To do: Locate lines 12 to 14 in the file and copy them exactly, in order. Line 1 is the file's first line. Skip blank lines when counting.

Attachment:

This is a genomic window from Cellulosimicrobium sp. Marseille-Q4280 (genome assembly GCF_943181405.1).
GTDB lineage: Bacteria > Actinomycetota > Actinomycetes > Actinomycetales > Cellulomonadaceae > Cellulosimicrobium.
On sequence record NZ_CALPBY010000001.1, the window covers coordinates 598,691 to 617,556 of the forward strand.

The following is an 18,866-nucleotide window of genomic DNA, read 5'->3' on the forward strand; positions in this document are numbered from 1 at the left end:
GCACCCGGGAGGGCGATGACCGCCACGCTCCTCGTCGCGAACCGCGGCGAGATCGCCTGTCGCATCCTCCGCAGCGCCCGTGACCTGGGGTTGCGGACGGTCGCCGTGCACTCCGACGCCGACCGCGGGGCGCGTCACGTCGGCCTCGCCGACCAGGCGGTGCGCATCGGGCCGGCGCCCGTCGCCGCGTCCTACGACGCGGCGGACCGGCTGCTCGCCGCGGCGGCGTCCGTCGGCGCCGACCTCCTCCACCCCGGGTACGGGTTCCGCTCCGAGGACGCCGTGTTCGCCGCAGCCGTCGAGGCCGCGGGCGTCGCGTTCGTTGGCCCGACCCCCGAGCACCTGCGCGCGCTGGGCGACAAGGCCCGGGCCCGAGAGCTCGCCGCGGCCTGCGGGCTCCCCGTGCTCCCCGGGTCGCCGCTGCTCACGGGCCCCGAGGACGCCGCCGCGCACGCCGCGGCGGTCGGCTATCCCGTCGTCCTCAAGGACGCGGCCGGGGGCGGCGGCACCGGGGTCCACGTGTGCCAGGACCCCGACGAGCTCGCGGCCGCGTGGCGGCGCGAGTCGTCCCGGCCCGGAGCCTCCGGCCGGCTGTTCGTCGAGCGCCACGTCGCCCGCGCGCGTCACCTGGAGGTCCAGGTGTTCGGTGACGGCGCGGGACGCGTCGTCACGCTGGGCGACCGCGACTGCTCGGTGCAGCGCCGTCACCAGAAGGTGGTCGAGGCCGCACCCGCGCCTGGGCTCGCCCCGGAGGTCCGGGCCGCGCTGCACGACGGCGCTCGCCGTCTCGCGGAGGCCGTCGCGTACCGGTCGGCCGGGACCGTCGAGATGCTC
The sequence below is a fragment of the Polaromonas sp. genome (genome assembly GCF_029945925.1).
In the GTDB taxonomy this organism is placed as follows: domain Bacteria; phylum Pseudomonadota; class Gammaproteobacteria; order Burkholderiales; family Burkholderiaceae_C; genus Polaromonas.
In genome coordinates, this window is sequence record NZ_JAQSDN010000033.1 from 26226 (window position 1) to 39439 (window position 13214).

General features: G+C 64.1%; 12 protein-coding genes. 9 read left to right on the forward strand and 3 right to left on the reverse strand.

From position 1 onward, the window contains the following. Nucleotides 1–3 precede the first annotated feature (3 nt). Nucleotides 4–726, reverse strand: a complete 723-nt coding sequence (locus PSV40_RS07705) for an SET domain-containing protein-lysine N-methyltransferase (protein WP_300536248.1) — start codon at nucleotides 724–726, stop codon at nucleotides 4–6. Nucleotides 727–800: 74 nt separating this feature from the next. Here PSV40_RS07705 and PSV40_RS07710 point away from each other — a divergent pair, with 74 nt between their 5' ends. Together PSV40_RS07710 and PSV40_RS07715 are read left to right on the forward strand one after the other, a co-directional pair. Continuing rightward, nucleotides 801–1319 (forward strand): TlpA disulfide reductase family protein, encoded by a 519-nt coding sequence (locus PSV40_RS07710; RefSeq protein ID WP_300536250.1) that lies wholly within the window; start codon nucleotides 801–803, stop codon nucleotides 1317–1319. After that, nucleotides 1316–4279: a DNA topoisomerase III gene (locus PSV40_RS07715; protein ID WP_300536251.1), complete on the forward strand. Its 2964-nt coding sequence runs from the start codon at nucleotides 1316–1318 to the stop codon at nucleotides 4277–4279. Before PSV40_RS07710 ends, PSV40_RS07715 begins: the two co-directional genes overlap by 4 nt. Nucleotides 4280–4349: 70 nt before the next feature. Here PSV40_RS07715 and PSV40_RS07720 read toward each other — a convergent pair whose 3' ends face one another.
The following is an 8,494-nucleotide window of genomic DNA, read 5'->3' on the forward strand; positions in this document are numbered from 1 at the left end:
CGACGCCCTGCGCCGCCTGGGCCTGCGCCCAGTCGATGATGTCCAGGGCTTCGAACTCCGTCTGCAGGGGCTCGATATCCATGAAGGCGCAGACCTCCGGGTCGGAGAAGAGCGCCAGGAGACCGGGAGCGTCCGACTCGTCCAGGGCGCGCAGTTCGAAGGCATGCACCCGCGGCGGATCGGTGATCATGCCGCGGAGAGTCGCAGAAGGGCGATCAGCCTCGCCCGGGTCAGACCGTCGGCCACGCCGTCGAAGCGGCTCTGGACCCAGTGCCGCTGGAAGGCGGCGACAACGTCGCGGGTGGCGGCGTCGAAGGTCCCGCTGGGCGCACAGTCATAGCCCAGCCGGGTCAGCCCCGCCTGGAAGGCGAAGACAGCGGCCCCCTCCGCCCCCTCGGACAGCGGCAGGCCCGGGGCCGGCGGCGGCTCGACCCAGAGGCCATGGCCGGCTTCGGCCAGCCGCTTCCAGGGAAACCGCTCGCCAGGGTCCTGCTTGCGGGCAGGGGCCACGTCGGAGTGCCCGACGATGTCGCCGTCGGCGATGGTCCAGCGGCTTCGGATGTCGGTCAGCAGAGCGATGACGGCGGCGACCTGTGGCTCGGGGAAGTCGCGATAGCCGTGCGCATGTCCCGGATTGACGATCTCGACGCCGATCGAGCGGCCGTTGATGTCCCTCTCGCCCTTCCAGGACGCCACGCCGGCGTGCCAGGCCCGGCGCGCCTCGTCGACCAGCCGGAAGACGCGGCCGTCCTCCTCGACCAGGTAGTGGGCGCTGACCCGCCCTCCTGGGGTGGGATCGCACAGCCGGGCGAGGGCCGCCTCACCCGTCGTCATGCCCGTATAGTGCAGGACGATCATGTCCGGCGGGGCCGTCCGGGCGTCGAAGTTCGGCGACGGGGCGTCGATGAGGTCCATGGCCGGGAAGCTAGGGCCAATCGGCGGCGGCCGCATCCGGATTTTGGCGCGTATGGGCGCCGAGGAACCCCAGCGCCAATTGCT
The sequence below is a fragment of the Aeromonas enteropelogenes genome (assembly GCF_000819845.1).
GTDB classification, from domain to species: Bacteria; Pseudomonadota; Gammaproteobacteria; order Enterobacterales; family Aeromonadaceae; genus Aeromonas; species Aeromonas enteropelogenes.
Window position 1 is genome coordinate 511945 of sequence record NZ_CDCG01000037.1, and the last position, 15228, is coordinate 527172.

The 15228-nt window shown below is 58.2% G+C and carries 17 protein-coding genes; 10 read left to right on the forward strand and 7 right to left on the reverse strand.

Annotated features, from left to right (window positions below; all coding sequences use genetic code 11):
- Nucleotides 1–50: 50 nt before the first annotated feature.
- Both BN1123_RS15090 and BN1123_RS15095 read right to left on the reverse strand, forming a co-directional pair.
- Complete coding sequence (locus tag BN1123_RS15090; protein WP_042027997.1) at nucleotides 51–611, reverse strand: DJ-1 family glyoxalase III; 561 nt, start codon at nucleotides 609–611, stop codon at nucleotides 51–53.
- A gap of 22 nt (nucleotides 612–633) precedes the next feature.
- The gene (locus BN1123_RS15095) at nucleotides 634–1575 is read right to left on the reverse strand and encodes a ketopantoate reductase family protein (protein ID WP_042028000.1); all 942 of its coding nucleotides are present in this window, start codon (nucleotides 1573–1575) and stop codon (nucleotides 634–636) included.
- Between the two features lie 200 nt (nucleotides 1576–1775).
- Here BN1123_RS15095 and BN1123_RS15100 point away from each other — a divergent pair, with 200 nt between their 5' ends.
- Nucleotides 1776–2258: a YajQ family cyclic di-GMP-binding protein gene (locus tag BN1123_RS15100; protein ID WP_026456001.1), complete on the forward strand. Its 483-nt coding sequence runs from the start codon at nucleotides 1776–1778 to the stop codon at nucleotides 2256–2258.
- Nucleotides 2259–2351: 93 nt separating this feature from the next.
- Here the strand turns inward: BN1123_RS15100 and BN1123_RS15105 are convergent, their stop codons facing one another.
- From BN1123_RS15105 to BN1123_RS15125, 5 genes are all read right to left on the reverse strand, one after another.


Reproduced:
CGACGCCCTGCGCCGCCTGGGCCTGCGCCCAGTCGATGATGTCCAGGGCTTCGAACTCCGTCTGCAGGGGCTCGATATCCATGAAGGCGCAGACCTCCGGGTCGGAGAAGAGCGCCAGGAGACCGGGAGCGTCCGACTCGTCCAGGGCGCGCAGTTCGAAGGCATGCACCCGCGGCGGATCGGTGATCATGCCGCGGAGAGTCGCAGAAGGGCGATCAGCCTCGCCCGGGTCAGACCGTCGGCCACGCCGTCGAAGCGGCTCTGGACCCAGTGCCGCTGGAAGGCGGCGACAACGTCGCGGGTGGCGGCGTCGAAGGTCCCGCTGGGCGCACAGTCATAGCCCAGCCGGGTCAGCCCCGCCTGGAAGGCGAAGACAGCGGCCCCCTCCGCCCCCTCGGACAGCGGCAGGCCCGGGGCCGGCGGCGGCTCGACCCAGAGGCCATGGCCGGCTTCGGCCAGCCGCTTCCAGGGAAACCGCTCGCCAGGGTCCTGCTTGCGGGCAGGGGCCACGTCGGAGTGCCCGACGATGTCGCCGTCGGCGATGGTCCAGCGGCTTCGGATGTCGGTCAGCAGAGCGATGACGGCGGCGACCTGTGGCTCGGGGAAGTCGCGATAGCCGTGCGCATGTCCCGGATTGACGATCTCGACGCCGATCGAGCGGCCGTTGATGTCCCTCTCGCCCTTCCAGGACGCCACGCCGGCGTGCCAGGCCCGGCGCGCCTCGTCGACCAGCCGGAAGACGCGGCCGTCCTCCTCGACCAGGTAGTGGGCGCTGACCCGCCCTCCTGGGGTGGGATCGCACAGCCGGGCGAGGGCCGCCTCACCCGTCGTCATGCCCGTATAGTGCAGGACGATCATGTCCGGCGGGGCCGTCCGGGCGTCGAAGTTCGGCGACGGGGCGTCGATGAGGTCCATGGCCGGGAAGCTAGGGCCAATCGGCGGCGGCCGCATCCGGATTTTGGCGCGTATGGGCGCCGAGGAACCCCAGCGCCAATTGCT
The sequence below is a fragment of the Aeromonas enteropelogenes genome (assembly GCF_000819845.1).
GTDB classification, from domain to species: Bacteria; Pseudomonadota; Gammaproteobacteria; order Enterobacterales; family Aeromonadaceae; genus Aeromonas; species Aeromonas enteropelogenes.